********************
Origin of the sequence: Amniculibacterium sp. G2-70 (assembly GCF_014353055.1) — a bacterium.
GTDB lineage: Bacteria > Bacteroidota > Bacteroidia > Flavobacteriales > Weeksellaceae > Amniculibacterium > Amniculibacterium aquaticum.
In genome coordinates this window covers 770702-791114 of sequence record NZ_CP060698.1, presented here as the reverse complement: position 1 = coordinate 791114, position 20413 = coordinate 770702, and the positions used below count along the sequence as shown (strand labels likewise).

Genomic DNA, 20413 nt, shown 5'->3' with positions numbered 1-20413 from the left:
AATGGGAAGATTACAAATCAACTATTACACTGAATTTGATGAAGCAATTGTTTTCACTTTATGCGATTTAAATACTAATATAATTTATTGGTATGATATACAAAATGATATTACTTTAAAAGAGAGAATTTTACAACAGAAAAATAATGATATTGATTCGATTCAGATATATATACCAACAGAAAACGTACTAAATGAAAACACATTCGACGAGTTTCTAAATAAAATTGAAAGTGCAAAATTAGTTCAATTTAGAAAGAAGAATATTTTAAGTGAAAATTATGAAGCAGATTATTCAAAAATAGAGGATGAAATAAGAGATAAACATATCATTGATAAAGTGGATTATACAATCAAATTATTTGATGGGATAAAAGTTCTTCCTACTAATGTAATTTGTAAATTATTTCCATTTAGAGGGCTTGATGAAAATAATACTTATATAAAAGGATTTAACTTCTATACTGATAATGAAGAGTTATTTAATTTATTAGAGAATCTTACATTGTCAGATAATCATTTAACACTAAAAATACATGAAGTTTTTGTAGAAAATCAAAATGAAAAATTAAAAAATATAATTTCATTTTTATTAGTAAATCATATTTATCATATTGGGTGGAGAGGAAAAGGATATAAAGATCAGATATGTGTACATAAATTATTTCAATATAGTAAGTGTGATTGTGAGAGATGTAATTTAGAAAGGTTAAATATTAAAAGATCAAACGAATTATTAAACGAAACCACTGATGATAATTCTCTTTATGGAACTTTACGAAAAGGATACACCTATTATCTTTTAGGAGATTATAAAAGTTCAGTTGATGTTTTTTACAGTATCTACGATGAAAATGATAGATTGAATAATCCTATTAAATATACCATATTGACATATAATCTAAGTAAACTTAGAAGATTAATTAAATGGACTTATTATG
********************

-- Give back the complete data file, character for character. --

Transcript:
Origin of the sequence: Amniculibacterium sp. G2-70 (assembly GCF_014353055.1) — a bacterium.
GTDB lineage: Bacteria > Bacteroidota > Bacteroidia > Flavobacteriales > Weeksellaceae > Amniculibacterium > Amniculibacterium aquaticum.
In genome coordinates this window covers 770702-791114 of sequence record NZ_CP060698.1, presented here as the reverse complement: position 1 = coordinate 791114, position 20413 = coordinate 770702, and the positions used below count along the sequence as shown (strand labels likewise).

Genomic DNA, 20413 nt, shown 5'->3' with positions numbered 1-20413 from the left:
AATGGGAAGATTACAAATCAACTATTACACTGAATTTGATGAAGCAATTGTTTTCACTTTATGCGATTTAAATACTAATATAATTTATTGGTATGATATACAAAATGATATTACTTTAAAAGAGAGAATTTTACAACAGAAAAATAATGATATTGATTCGATTCAGATATATATACCAACAGAAAACGTACTAAATGAAAACACATTCGACGAGTTTCTAAATAAAATTGAAAGTGCAAAATTAGTTCAATTTAGAAAGAAGAATATTTTAAGTGAAAATTATGAAGCAGATTATTCAAAAATAGAGGATGAAATAAGAGATAAACATATCATTGATAAAGTGGATTATACAATCAAATTATTTGATGGGATAAAAGTTCTTCCTACTAATGTAATTTGTAAATTATTTCCATTTAGAGGGCTTGATGAAAATAATACTTATATAAAAGGATTTAACTTCTATACTGATAATGAAGAGTTATTTAATTTATTAGAGAATCTTACATTGTCAGATAATCATTTAACACTAAAAATACATGAAGTTTTTGTAGAAAATCAAAATGAAAAATTAAAAAATATAATTTCATTTTTATTAGTAAATCATATTTATCATATTGGGTGGAGAGGAAAAGGATATAAAGATCAGATATGTGTACATAAATTATTTCAATATAGTAAGTGTGATTGTGAGAGATGTAATTTAGAAAGGTTAAATATTAAAAGATCAAACGAATTATTAAACGAAACCACTGATGATAATTCTCTTTATGGAACTTTACGAAAAGGATACACCTATTATCTTTTAGGAGATTATAAAAGTTCAGTTGATGTTTTTTACAGTATCTACGATGAAAATGATAGATTGAATAATCCTATTAAATATACCATATTGACATATAATCTAAGTAAACTTAGAAGATTAATTAAATGGACTTATTATG